The University of Florence has its origins in the STUDIUM GENERALE that the Florentine republic wanted to create in 1321. The disciplines then taught were law, civil and canonical, literature and medicine. Many famous names were called as teachers: Giovanni Boccaccio was commissioned to give lectures on the Divine Comedy.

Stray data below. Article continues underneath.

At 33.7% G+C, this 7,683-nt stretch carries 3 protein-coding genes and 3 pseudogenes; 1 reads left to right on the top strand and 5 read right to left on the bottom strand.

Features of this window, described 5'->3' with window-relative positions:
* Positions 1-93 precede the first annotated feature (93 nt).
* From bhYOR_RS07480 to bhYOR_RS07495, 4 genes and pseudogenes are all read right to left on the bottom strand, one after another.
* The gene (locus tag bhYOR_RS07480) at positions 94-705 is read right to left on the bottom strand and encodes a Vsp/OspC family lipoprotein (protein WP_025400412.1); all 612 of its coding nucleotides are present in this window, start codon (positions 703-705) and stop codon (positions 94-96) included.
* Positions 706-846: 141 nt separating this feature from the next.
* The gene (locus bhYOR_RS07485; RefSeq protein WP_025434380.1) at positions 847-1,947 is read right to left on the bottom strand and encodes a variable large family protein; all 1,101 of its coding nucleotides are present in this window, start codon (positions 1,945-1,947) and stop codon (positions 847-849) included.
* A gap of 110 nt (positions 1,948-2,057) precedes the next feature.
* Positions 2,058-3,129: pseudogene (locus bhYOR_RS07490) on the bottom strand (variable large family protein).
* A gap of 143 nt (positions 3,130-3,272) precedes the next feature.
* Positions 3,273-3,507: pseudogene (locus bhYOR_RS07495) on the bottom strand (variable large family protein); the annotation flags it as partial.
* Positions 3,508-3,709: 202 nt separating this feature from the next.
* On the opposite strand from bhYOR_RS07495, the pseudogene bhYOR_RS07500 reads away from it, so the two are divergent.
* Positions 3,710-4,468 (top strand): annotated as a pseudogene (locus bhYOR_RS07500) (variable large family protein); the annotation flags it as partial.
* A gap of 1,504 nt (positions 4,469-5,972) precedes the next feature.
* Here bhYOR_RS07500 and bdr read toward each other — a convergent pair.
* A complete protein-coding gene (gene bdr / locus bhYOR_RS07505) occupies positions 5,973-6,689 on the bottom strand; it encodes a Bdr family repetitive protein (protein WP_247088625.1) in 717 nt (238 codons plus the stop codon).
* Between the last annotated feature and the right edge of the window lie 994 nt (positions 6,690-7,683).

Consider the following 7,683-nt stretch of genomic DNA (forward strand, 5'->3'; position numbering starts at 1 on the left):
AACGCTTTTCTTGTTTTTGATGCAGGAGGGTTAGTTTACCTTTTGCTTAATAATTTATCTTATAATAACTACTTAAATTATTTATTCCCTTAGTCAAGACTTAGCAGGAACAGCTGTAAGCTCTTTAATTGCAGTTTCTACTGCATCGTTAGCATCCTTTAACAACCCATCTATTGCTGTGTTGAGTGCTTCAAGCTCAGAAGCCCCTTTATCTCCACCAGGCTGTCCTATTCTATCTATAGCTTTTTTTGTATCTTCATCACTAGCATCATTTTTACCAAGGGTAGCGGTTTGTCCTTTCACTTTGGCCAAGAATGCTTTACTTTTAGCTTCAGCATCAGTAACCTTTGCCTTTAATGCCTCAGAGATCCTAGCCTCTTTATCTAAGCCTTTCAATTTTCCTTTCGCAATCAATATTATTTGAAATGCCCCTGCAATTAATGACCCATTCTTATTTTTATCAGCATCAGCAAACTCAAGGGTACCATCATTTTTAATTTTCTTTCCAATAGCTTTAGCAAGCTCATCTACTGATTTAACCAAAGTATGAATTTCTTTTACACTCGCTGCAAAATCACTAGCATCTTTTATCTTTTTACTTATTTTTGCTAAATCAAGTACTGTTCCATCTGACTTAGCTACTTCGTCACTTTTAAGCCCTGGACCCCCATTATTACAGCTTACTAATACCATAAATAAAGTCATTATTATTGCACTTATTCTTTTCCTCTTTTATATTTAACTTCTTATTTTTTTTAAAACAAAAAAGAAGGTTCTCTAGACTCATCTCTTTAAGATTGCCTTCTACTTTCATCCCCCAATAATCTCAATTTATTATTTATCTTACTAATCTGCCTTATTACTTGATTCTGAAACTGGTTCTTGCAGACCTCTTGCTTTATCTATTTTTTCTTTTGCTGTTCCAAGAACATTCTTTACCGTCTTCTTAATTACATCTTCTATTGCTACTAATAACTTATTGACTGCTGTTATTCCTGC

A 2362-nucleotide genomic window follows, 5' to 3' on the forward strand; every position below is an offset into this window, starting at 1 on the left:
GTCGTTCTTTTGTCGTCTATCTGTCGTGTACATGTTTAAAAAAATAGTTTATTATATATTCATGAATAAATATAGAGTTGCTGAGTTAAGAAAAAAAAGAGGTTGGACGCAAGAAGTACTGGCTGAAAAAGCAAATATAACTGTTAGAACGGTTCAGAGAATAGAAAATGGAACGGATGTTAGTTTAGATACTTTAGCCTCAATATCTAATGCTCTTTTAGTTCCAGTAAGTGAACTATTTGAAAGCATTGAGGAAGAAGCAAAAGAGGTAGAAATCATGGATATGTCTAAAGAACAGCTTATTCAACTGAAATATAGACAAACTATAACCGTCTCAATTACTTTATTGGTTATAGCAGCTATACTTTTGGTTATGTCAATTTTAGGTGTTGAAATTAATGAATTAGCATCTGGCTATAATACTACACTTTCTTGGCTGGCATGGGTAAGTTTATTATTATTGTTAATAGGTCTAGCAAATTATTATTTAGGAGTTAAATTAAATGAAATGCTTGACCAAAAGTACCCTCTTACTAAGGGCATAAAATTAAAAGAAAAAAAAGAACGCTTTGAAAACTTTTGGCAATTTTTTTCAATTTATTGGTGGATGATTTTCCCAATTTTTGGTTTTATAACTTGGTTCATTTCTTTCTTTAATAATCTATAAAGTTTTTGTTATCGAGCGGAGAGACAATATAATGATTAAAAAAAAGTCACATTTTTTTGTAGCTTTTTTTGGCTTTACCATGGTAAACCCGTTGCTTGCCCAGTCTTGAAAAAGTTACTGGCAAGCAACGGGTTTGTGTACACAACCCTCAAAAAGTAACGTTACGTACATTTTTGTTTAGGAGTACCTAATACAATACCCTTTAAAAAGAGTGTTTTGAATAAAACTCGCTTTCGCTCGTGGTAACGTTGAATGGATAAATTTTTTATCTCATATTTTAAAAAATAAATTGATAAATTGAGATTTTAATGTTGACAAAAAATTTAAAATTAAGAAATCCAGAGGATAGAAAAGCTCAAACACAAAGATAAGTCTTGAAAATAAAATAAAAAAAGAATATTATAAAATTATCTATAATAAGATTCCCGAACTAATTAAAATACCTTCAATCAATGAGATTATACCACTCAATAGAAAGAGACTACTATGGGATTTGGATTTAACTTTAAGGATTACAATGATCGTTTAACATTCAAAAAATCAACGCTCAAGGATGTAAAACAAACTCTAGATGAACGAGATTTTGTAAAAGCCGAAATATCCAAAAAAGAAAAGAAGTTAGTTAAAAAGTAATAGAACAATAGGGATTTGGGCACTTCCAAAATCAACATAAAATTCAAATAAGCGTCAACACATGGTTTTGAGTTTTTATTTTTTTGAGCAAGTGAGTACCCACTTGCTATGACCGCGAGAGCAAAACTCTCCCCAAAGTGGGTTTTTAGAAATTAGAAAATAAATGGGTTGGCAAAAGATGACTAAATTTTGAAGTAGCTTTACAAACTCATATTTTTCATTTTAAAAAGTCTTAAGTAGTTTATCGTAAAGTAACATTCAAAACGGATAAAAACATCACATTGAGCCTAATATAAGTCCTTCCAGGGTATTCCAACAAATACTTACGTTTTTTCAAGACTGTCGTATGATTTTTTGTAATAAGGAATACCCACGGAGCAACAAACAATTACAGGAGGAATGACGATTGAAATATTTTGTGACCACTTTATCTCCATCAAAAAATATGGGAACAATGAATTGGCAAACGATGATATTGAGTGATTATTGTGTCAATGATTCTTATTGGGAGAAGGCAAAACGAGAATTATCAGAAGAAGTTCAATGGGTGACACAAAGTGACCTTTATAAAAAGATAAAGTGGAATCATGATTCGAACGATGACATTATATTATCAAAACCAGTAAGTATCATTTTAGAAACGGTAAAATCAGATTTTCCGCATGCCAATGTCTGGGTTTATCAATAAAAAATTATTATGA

The importance of the Studium was sanctioned by a Bull of Pope Clement VI, with which the qualifications it issued were recognized and validated, the maxima privileges already granted to the Universities of Bologna and Paris were extended, the Faculty of theology. In 1364 with the Emperor Charles IV, the Florentine studio became an imperial university. The Medici, at the time of their advent to the government of Tuscany, exiled him to Pisa in 1472: from that year the transfers became frequent, depending on the changes of government. Charles VIII brought it back to Florence from 1497 to 1515, the year in which, with the return of the Medici, the Studiumit was again moved to Pisa. Even after this date, many teachings remained in Florence, while the researches had excellent support in the numerous academies that had flourished in the meantime, such as that of the Crusca and that of the Cimento.
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